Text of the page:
Imagine Africa with the Penn Museum

From the Director

By: Richard Hodges

Originally Published in 2011

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Visitors to the new Imagine Africa exhibition use rubber stamps to create West African Adinkra patterns.
Visitors to the new Imagine Africa exhibition use rubber stamps to create West African Adinkra patterns.

Penn museum has been changing, gallery by gallery. The old Museum presented glorious objects in an often dry and uninspiring idiom. Ironically, for a museum which 40 years ago pioneered the importance of provenance for antiquities on the market, the Museum’s own exhibitions often provided limited context for the wonderful materials on display. Like countless archaeology and anthropology museums around the world, our exhibitions were aimed at visitors already “in the know.” But museums, like many aspects of life, are changing with the digital “flat world.” Today, it is no longer sufficient to address those who may already know something about the objects and cultures on display. Our goal has to be to create a conversation with all our audiences, permitting them to discover and enjoy and, indeed, challenge our presentations from their own standpoint.

So in a major effort to move beyond the restrictive confines of the glass case, the Penn Museum has installed Imagine Africa with the Penn Museum in the Sharpe Hallway near the café. This year-long exhibition (September 18, 2011–September 16, 2012) treats the continent of Africa as a kaleidoscopic experience leavened with contemporary African music. It introduces some of our great collection by a series of themes, while pointedly providing visitors with a compelling invitation to offer their views on the selection and display of objects. The exhibition includes material as diverse as masks, textiles, and the physical remains of slaves who brought sickle cell disease and its resistance to malaria to the New World. Supported by a prestigious Heritage Philadelphia Program planning grant, and the PoGo Foundation, this is an experimental exhibition, designed to pave the way for an equally vivid reinstallation of the Museum’s celebrated Africa Gallery. Accompanied by a wide range of public programs from lectures to pottery workshops to arts nights, and accessible through a series of free community nights and afternoons, this exhibition promotes a conversation about the power of material culture in shaping our lives. Please come along and join in!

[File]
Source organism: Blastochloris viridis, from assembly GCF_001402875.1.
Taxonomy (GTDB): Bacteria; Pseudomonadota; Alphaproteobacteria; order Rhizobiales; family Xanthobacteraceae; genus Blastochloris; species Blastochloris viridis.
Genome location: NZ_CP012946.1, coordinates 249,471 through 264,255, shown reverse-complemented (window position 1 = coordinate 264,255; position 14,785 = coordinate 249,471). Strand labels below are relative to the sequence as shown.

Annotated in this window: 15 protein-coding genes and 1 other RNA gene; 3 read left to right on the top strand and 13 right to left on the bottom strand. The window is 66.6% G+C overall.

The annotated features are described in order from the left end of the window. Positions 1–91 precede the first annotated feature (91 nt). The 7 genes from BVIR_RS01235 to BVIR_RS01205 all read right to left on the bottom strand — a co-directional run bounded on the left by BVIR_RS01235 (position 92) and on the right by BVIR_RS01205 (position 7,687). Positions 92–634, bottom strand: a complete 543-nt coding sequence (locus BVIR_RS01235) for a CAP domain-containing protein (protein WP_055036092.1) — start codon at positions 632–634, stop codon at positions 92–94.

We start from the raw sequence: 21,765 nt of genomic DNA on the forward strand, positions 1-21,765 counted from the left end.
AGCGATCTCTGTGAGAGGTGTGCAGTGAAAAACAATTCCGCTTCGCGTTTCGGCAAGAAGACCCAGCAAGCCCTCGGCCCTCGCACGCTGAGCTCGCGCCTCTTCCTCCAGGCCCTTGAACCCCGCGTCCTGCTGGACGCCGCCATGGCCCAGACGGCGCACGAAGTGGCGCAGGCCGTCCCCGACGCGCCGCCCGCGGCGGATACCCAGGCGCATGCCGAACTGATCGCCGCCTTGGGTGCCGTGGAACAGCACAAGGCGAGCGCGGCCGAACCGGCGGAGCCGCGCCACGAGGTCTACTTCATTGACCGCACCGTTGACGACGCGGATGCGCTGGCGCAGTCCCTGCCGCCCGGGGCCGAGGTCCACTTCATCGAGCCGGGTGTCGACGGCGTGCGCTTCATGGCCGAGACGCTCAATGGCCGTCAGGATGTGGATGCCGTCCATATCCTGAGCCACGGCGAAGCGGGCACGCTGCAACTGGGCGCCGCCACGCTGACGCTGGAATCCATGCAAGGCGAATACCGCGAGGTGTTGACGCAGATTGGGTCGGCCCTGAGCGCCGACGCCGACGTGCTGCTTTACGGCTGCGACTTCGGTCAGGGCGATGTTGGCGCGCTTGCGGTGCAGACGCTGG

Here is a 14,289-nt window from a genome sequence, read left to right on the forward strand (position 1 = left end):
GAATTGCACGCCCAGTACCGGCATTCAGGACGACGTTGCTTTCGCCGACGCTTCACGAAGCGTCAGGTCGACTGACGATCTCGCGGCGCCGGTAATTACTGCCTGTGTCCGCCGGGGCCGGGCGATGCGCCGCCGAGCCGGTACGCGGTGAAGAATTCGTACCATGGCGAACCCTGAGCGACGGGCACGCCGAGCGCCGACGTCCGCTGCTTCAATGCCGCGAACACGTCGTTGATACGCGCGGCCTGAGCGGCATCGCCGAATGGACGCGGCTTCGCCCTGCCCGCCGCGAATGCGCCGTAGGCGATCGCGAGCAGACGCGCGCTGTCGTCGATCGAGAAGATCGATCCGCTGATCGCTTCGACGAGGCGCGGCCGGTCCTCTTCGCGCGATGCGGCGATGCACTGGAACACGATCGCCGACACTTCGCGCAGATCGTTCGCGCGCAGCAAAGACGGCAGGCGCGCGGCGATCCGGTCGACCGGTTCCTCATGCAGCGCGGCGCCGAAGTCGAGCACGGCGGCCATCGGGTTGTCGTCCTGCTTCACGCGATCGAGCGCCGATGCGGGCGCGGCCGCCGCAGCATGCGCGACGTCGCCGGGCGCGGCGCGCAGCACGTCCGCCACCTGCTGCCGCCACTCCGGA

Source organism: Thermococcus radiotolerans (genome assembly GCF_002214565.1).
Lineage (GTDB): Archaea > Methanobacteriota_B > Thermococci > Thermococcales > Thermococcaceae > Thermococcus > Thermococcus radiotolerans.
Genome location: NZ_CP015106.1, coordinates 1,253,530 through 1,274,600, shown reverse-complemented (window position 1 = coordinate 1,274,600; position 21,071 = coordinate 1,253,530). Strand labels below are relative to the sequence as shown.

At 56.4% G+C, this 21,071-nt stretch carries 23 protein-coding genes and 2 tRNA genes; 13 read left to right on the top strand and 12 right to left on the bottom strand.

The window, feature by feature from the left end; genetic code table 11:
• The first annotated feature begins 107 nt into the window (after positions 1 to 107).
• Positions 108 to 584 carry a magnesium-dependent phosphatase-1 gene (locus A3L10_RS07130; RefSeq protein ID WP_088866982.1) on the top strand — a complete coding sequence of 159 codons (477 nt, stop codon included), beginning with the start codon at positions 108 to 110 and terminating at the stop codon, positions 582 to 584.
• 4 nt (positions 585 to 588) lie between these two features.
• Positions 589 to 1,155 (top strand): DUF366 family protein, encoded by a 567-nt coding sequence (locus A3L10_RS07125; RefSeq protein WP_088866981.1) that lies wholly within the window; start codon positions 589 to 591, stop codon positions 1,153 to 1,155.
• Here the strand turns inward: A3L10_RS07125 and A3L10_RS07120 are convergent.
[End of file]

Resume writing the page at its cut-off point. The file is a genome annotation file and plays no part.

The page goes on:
Cite This Article

Hodges, Richard. "Imagine Africa with the Penn Museum." Expedition Magazine 53, no. 3 (December, 2011): -. Accessed April 22, 2024.

This digitized article is presented here as a historical reference and may not reflect the current views of the Penn Museum.

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